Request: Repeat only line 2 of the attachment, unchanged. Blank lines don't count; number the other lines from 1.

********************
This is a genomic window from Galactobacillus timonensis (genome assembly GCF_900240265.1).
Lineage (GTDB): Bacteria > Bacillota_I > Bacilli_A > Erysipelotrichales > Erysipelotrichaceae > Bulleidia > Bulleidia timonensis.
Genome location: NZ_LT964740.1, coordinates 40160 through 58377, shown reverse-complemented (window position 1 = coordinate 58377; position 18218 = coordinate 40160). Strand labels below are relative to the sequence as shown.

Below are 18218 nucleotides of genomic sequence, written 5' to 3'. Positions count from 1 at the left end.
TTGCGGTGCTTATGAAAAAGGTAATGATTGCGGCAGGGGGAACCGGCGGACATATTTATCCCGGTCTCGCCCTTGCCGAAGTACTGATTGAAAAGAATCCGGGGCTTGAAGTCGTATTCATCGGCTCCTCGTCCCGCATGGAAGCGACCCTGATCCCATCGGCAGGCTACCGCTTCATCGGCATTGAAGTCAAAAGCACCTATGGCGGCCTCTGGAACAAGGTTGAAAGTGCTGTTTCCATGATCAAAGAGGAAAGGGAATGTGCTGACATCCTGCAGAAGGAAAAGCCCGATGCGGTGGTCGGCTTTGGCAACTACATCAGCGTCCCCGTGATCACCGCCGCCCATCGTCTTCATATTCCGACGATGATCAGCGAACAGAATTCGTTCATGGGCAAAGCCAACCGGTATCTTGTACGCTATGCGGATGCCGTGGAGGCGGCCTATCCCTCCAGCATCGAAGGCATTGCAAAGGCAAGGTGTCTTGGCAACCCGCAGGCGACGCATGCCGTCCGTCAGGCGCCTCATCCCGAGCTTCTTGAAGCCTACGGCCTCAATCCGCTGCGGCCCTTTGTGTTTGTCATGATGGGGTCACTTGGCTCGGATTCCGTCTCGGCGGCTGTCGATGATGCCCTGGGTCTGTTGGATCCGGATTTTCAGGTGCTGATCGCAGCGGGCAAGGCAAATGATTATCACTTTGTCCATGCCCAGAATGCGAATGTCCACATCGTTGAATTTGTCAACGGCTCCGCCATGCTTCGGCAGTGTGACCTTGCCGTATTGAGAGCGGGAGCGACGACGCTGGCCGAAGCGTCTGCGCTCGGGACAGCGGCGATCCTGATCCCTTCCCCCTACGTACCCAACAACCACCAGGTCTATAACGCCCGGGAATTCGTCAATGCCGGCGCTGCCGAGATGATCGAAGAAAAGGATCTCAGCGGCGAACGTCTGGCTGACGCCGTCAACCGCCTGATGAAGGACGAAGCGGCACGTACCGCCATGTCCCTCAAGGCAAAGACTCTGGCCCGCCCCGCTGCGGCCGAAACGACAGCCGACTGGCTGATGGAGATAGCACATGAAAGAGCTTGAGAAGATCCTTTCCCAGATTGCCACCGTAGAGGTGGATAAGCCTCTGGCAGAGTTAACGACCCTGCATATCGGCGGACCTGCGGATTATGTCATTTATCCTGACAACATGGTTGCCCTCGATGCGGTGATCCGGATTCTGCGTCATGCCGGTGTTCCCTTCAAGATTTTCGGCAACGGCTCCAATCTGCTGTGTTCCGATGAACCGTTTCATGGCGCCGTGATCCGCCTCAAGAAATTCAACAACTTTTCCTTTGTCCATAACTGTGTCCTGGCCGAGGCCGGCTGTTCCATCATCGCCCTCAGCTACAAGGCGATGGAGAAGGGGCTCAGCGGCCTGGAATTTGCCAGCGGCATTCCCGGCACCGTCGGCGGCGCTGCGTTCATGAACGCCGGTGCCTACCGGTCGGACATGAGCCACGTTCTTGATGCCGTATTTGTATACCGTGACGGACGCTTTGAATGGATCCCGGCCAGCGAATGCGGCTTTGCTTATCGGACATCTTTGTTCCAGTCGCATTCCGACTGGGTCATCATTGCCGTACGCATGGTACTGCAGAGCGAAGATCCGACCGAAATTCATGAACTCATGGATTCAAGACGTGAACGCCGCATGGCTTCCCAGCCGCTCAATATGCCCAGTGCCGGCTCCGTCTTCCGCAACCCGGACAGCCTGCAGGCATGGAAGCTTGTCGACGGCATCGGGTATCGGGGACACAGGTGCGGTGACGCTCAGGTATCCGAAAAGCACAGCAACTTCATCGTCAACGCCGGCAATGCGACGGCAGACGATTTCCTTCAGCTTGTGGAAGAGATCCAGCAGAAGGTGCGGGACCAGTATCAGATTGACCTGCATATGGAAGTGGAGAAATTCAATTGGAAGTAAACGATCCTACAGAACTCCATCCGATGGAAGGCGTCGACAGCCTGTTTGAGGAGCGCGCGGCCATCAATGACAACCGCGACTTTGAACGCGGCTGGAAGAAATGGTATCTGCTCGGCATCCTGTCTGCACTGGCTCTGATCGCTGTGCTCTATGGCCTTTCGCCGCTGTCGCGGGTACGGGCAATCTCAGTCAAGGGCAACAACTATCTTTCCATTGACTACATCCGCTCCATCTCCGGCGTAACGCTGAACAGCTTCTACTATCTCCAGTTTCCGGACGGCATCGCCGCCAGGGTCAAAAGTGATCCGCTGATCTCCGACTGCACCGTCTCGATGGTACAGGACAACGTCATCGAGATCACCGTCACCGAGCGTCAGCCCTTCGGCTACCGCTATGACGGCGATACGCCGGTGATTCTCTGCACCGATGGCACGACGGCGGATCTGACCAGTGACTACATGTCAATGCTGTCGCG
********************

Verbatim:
Lineage (GTDB): Bacteria > Bacillota_I > Bacilli_A > Erysipelotrichales > Erysipelotrichaceae > Bulleidia > Bulleidia timonensis.